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Meager Beginnings for Purim Spiel
Each month in this space, L'Chayim will present a Yiddish lesson
entitled "Du Redst Yiddish (Do You Speak Yiddish?)" whose aim is to
encourage further study of Yiddish. The lesson will include a brief story
utilizing the Yiddish words to be studied, a vocabulary list with English
translations and a family activity which involves using the new words. Two
books which may be helpful for beginning Yiddish students are Yiddish for
Beginners by Dr. Joffen and Der Yiddisher Lerer by Goldin. Weinreich's
English-Yiddish Dictionary also may be useful.
The lessons were prepared by Mary Koretz of Oak Park. She has
taught both children's and adult classes in Yiddish at the Workmen's Circle.
Following is this month's lesson:
As far as can be bahshlisn, the Jewish teahter began arom 1740 in
Prague with the Purimshpielers. They did not play upon a bimeh. They
played in the gasin of the ghettos and hoifn.
Hient, most mentshin, when they dress up for the holiday, choose to
be Esther, Mordechai, Vashti or Haman. The original players wore
farshidineh costumes. First came a grois marshal, riding a fehrd. Then
came the nahr, the leytsim, the clown held, Bacchus (the Purim king), the
dinehrs, the half-fools, Biblical chahrahkters such as Moses, klehzmers and
Purim is ainer of the two holidays when Jews are supposed to be
liechtzinik. Today, the Megileh is read in synagogues, Jewish shules and
homes, not in the streets and courtyards.
story of Esther
Have a Purim party with
costumes. Bake hamantashen. Send
a gift of fruit, nuts and some coins
to a friend.
Vagabond Stars, by Nahma
Sandrow, is the most definitive and
interesting book of the history of the
Jewish theater. It includes the
former Littman's Peoples Theater of
Detroit. Chagall by Werner
Hoftmann depicts the life and works
of the artist, with illustrations.
Want A Pen Pal? Write
To Soviet Family
One way to learn about Jewish
life around the world is to write to a
Jewish family in another country.
What is daily life like in the pen
pal's country? What is Jewish life
like? How are the holidays
celebrated? To help our readers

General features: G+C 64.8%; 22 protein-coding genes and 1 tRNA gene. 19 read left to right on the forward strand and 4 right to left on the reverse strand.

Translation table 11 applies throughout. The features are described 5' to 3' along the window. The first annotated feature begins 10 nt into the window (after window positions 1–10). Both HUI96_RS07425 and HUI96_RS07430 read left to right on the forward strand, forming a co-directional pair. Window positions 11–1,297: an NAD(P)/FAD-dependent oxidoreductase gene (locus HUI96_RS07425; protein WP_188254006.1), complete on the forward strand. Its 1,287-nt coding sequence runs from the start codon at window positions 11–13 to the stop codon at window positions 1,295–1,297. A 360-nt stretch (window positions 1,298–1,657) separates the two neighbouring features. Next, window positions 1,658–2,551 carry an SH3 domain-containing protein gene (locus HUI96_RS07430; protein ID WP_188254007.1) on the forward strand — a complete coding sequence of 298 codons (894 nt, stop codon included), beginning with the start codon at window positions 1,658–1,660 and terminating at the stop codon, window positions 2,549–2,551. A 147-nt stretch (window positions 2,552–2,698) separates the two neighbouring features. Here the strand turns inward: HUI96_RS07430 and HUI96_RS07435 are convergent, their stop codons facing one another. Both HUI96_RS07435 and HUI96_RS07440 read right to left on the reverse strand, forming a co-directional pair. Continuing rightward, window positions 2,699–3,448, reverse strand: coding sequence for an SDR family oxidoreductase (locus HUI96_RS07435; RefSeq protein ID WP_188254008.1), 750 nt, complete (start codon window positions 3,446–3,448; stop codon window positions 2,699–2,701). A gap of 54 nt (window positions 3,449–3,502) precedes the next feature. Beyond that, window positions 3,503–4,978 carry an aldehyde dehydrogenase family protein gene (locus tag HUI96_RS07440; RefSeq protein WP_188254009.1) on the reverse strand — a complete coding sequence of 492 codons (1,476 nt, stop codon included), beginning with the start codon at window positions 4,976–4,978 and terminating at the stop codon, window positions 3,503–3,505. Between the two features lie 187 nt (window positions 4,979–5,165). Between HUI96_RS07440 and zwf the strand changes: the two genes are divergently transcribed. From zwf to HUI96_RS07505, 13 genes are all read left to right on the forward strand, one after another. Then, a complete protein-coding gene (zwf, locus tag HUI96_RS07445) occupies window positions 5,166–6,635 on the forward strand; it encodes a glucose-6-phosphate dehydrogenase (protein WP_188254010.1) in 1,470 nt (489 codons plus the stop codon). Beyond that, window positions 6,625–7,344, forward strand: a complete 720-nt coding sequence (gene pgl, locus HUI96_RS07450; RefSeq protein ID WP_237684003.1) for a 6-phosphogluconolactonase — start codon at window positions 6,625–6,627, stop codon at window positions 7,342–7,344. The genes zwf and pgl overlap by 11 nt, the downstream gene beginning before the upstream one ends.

learn about Jews around the world,
L'Chayim is making available
addresses of Jewish families in
This month, the address of
Russian Jewish refuseniks was
made available by the Detroit Soviet
Jewry Committee of the Jewish
Community Council. Before writing,
please read these special rules for
corresponding with Russian Jews:
Letters should be personal,
warm, sympathetic, and should ask
about birthdays, anniversaries and
family events. Cards should be
exchanged on these occasions and
on the Jewish holidays as well.
Avoid any anti-Soviet material and
refrain from mentioning names of
Soviet Jewry rescue organizations.
Russian, Yiddish, Hebrew or
English may be used. The standard
way to address a letter to the Soviet
Union is the reverse of the
American way: USSR, Name of
Republic, Name of City, Address,
Addressee (last name first). The fee
is 44 cents per 1/2 ounce, up to two
This month's refusenik family is
that of Vladimir and Izolda Tufeld of
In November 1973, in
anticipation of applying for an exit
visa to Israel, Tufeld left his job as
an electronics engineer in a
Moscow factory where he had
Following the arrest of their
son, Igor, who participated in an
October 1976 Supreme Soviet sit-in
demonstration, Tufeld contacted
Western correspondents to inform
them of this roundup and arrest of
refuseniks. He was demoted five
times at his job at a construction
bureau, harassed and finally
In May 1977, Igor was permitted
to leave for Israel. His parents have
been repeatedly refused exit visas.
In August 1977, the elder Tufeld
suffered a heart attack, and since
has been ill with an acute spinal
condition and a kidney ailment.
Meanwhile, Mrs. Tufeld has been
diagnosed as having acoustic
neuroma which also requires
surgery. At this writing, Mrs. Tufeld
is at Johns Hopkins Hospital in
Maryland with a temporary visa. In
December 1982, the Tufelds were
again denied permission to
Letters of support can by sent
by writing the Tufelds as follows:
USSR, RSFSR, Moscow B-120,
Chkalova 41-2-272, Tufeld, Vladimir.
TOYS AND GAMES
A Purim wood puzzle, with wood handles (age 2-3),
available at Spitzer's. Game: Torah Island (age 4-adult),
perform mitzvot as you move around the board, available
For children: Megillat Esther (ArtScroll), illustrated,
edited by Rabbis Nosson Scherman and Meir Zlotowitz,
available at Spitzer's and Borenstein's; Queen Esther (age
5-8), available at Spitzer's; Simchat Purim Activity Book,
Tova and Esty's Purim Surprise, The Hamentash That Ran
Away and The Silver Megillah, all at Borenstein's. For
adults: Reflections: A Jewish Grandparents's Gift of
Memories, a volume for logging family milestones.
Purim Song Parade (age 4 and up), both at Spitzer's;
Uncle Moishy and the Mitzvah Men Vol. 5, 36 Jewish
Children's Songs, Kosher Kounty, The Story of Purim (2
tape set), Shlock Rock-Purim Torah, Turn Over, a selection
of satirical Purim songs, all at Borenstein's.
Favorite Bible Stories (VHS format): Noah and the
Ark, Joshua and Battle of Jericho, Moses in Egypt, Daniel
in the Lion's Den, David and Goliath, Sampson and
Delilah, all at Borenstein's.
Spitzer's is located at 21770 W. 11 Mile, Southfield.
Borenstein's is located at 25242 Greenfield, Oak Park.
THE DETROIT JEWISH NEWS